Jerneja: Who is the creator of the Blooding Mask album's covers? The 5 Monsters album also has an unusual CD cover, and it was released in a movie with a full novel acted version as well. Are you planning any such surprises also with the upcoming album?
: I designed all my covers. Autopsy Of A Dream is being designed with the collaboration of my stepson Callum Nash, an excellent designer who also designed The Danse Society cover for VI and the White Rabbit on our band merchandise.

Jerneja: Besides music, you also devote yourself to animals, especially your (soon again to be two) boxers. Tell us something about this engagement of yours...
: My Dad had "boxeritis" (a made-up word to indicate when you love boxer dogs so much it's like an incurable virus). I learned to walk with our family boxer girl walking slowly to support me. To me, Boxer isn't just a dog breed. All animals are wonderful, don't get me wrong. My appreciation isn't aiming to dislike any other animal. I simply have "boxeritis" because it's in my DNA. Boxers are beyond the TV advertisement that turned them into the target for a heartless expensive exploitation. I had eight boxers in my life and a new one coming from Italy. Their personalities are all different but in common, and unlike other dogs, they have a strong guardian instinct mixed with an eternal puppy-like behaviour. All guard dogs protect the family and can become deadly weapons. All guard dogs are also soft and adorable with their family. However, boxers are also total bonkers and appreciate direct contact with you more than other guard dogs. You can forget to have a happy boxer if you raise them to stay in your garden. They are not dogs for everyone. I am comfortable with them because of the way they match exactly with my personality. I am just as protective and loving towards my family. "Boxeritis" is a virus I don't want to heal.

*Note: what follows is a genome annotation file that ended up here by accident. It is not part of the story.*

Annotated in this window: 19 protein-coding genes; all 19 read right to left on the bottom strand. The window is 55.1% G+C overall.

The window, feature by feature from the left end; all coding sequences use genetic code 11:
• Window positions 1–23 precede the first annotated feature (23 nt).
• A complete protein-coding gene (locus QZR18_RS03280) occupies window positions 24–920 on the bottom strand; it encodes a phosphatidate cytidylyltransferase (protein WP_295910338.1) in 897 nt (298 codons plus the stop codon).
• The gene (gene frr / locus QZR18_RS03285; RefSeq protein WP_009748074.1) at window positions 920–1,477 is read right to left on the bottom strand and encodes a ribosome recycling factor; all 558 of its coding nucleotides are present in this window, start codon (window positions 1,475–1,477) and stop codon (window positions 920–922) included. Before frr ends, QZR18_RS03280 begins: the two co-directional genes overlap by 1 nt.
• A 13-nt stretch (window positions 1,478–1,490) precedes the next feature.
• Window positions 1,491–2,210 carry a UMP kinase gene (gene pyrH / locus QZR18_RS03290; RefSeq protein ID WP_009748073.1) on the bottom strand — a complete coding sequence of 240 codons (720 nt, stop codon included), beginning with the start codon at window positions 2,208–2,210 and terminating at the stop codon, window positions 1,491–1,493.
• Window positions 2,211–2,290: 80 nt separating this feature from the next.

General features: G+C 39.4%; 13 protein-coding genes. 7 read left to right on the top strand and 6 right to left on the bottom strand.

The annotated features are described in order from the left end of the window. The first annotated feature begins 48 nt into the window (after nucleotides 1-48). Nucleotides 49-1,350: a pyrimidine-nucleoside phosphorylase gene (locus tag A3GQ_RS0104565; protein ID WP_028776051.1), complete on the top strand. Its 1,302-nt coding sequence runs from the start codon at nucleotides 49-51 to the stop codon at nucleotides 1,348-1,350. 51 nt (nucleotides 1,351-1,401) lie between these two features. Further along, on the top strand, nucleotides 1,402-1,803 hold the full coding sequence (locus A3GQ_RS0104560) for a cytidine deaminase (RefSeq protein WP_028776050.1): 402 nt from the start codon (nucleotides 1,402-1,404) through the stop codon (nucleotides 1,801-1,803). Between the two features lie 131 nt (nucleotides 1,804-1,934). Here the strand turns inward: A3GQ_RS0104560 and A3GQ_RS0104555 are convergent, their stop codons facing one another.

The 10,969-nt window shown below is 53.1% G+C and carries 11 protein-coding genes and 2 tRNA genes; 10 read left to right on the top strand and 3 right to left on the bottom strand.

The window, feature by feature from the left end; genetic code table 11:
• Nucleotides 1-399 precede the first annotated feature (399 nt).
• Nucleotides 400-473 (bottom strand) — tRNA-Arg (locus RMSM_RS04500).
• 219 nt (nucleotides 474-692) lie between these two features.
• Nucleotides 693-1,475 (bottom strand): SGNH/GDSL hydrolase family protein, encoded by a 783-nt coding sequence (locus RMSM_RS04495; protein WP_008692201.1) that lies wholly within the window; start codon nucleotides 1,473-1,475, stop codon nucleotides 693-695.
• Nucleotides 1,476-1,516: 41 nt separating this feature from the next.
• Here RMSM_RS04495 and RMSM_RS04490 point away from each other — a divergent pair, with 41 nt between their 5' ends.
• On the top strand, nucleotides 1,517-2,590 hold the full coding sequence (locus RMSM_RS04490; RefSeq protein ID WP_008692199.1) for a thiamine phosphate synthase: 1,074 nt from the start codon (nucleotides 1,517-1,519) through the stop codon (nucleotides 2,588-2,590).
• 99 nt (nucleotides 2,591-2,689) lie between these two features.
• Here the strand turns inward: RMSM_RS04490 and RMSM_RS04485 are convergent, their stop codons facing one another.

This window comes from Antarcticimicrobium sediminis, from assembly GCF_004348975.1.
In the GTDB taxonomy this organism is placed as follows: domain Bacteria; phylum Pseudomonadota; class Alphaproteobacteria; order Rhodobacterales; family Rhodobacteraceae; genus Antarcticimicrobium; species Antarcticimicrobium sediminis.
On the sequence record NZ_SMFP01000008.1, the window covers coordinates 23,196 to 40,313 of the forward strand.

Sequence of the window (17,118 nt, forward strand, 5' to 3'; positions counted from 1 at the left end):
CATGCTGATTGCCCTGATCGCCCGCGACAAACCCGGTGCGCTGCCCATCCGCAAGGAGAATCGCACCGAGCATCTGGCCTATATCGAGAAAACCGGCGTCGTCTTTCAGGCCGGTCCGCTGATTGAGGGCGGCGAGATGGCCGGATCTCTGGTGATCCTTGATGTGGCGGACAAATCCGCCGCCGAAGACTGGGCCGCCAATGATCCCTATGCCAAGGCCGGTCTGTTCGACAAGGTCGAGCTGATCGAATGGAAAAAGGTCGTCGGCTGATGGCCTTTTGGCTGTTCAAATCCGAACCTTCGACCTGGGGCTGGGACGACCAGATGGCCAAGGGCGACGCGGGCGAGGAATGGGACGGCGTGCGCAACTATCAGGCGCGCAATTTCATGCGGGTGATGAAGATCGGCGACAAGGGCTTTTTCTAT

Jerneja: Is there something you would like to share with Terra Relicta readers that I might forget asking you? Or maybe any message you have for us?
: I wish you and your readers to be safe and happy. These are hard times for artists, but so they are for everyone else. Last year, even though we had to freeze our tour with The Danse Society, I was so humble to enjoy so much support. I so look forward to meeting you all at some point at our gigs with Blooding Mask, as well. Nothing beats direct contact. No matter how big or small artists are, your support is always a huge part of our life, and I will always work hard to deserve it. Thank you.

Jerneja: Maethelyiah, thank you for taking the time for this interview. I'm looking forward to listening to your upcoming album Autopsy Of A Dream, and hopefully, sooner than later, attend some of your live-shows.
: Can't wait to send you new tracks. Thank you.

Blooding Mask discography:
- All The Colours Of Death (1993)
- What That Hollow Shows Through (1994)
- The 9 Pearls On The Trail (2000)
- The 5 Monsters (2008)
- Autopsy Of A Dream (2021)

Blooding Mask links: Official website, Facebook, Bandcamp